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Utah Seeks to Join Challenge to New Federal Fracking Rules

May 20, 2015

Authors: Dave Freudenthal and Edward Goetz.

The governor of Utah announced last week that the state is working to join Wyoming, North Dakota, and Colorado in challenging the U.S. Department of the Interior’s (DOI) rule to regulate hydraulic fracturing on federal and tribal lands. The case Utah is trying to join was filed by Wyoming in March and claims the new fracking rules exceed DOI’s jurisdiction under the Federal Land Policy and Management Act, the Mineral Leasing Act, as well as the Safe Water Drinking Act. Two industry groups sued to block the regulations immediately following their release, but Wyoming is the first state to sue. The suit revolves around the new rule’s well casing and wastewater storage requirements, as well as the requirement for drillers to disclose what chemicals they are using in their fracking operations.

DOI’s rule was the result of a four-year effort by the Bureau of Land Management (BLM) to determine how best to regulate the advances in fracking. The agency says there are more than 100,000 oil and gas wells on federally managed lands, and of the wells being drilled, more than 90 percent use fracking, the agency has said. The final rule will require interim storage of all produced water in rigid enclosed, covered, or netted and screened above-ground tanks, subject to very limited exceptions in which lined pits could be used. Also, public disclosure of all chemicals, subject to limited exceptions for trade secret material, will be required after fracturing operations are complete.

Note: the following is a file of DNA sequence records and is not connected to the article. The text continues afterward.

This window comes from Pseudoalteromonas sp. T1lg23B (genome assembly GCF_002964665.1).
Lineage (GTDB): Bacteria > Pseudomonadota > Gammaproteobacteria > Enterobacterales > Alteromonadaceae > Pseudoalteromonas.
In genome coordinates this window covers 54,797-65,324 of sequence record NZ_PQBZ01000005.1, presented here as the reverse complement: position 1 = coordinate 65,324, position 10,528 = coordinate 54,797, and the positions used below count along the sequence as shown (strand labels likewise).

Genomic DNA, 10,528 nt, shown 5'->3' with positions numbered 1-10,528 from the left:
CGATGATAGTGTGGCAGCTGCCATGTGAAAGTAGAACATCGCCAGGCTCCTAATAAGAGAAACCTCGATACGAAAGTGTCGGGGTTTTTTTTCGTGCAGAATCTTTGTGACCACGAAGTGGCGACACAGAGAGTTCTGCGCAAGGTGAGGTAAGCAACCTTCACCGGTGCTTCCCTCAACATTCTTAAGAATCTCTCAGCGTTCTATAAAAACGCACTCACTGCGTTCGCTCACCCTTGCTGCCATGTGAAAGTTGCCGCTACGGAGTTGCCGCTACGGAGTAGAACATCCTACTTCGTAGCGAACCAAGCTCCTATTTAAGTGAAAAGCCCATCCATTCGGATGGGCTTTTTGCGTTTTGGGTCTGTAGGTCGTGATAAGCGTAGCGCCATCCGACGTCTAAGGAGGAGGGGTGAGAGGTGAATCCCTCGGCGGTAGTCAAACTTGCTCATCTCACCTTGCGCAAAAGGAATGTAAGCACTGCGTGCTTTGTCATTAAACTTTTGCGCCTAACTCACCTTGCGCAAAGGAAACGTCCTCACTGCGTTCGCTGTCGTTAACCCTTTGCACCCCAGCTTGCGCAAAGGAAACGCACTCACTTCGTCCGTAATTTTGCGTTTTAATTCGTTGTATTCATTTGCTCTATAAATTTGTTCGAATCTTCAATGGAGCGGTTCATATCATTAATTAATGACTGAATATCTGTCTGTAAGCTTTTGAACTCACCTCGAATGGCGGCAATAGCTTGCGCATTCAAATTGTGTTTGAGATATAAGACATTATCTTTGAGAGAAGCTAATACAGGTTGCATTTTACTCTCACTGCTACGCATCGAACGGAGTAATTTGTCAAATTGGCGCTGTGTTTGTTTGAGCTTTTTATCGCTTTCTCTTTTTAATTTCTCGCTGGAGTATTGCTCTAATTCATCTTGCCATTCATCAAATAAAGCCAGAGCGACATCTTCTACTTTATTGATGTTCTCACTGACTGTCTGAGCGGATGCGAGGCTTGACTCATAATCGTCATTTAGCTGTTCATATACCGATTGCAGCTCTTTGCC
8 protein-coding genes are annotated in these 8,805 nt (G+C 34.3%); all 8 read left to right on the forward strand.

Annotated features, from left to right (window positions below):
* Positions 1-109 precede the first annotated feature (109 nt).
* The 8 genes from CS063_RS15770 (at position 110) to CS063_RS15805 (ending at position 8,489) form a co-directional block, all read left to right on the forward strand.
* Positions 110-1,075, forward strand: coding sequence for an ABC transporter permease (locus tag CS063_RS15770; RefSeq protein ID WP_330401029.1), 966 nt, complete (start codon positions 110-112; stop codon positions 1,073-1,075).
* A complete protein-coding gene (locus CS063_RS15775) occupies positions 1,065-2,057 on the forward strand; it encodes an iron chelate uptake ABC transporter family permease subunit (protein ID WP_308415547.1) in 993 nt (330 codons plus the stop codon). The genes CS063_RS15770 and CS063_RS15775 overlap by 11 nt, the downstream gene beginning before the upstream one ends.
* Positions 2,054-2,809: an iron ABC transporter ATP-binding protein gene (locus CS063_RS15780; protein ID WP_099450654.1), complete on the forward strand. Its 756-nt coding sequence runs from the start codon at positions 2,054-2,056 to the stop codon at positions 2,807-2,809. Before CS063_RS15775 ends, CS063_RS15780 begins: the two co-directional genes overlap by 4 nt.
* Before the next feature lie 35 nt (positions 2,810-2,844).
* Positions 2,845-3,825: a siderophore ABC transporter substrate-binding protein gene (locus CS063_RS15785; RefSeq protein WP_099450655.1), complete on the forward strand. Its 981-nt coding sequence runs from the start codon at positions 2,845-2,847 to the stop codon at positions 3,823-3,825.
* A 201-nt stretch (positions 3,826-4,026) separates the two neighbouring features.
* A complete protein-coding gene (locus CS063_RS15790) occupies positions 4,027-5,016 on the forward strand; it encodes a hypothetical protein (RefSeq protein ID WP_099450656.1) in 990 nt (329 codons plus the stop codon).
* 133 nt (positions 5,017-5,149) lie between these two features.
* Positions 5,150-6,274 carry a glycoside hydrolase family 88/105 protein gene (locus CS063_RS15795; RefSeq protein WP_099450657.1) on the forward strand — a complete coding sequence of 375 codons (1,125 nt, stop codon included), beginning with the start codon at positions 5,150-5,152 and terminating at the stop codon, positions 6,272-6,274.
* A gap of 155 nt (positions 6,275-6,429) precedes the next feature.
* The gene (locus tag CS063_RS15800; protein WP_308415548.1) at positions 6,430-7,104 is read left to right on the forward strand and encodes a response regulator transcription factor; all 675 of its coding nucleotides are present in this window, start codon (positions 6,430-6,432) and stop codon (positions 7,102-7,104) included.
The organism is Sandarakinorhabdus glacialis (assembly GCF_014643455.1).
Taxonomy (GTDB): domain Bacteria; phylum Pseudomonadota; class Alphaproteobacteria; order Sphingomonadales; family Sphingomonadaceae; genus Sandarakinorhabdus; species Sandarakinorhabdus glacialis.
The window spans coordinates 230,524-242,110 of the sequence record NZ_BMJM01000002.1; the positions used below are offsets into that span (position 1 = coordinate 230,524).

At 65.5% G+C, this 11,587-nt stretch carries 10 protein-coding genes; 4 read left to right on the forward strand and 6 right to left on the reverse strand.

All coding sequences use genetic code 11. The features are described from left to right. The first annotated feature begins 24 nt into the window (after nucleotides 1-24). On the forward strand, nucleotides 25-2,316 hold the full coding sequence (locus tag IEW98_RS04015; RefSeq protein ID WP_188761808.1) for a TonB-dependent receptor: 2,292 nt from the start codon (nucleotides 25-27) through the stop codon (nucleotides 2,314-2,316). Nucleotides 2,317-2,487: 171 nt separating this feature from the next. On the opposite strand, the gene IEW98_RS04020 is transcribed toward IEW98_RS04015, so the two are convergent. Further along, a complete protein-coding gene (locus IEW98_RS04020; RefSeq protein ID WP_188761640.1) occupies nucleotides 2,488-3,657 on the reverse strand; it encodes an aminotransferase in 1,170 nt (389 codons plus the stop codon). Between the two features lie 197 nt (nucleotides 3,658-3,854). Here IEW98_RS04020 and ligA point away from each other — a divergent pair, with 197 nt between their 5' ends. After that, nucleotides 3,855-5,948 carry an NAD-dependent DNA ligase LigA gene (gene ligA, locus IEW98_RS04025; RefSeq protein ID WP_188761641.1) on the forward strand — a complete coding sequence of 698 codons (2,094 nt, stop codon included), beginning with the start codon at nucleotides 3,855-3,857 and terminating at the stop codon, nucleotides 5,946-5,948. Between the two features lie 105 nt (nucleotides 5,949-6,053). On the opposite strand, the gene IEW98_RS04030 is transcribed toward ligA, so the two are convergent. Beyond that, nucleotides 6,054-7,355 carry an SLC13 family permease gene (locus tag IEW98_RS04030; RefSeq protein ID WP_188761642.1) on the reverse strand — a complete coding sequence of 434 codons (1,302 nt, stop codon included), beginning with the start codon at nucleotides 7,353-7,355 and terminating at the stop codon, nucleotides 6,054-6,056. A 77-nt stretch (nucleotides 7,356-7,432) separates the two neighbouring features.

The existing database, FracFocus (http://fracfocus.org), can be used for this disclosure. FracFocus is managed by the Ground Water Protection Council (GWPC), a non-profit organization of state water quality regulatory agencies, and by the Interstate Oil and Gas Compact Commission (IOGCC), a multi-state government agency charged with balancing oil and gas development with environmental protection. For state and tribal fracking regulations already in place, the rule includes a variance process that allows for deferring to states and tribes that already have standards in place that meet or exceed those proposed by the rule. Crowell & Moring’s Energy and Public Policy Groups will continue to monitor this case and are available for any questions you might have on the new fracking rules and their impact.
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Edward Goetz
Manager, International Trade Services – Washington, D.C.
Phone: +1 202.508.8968
Email: egoetz@crowell.com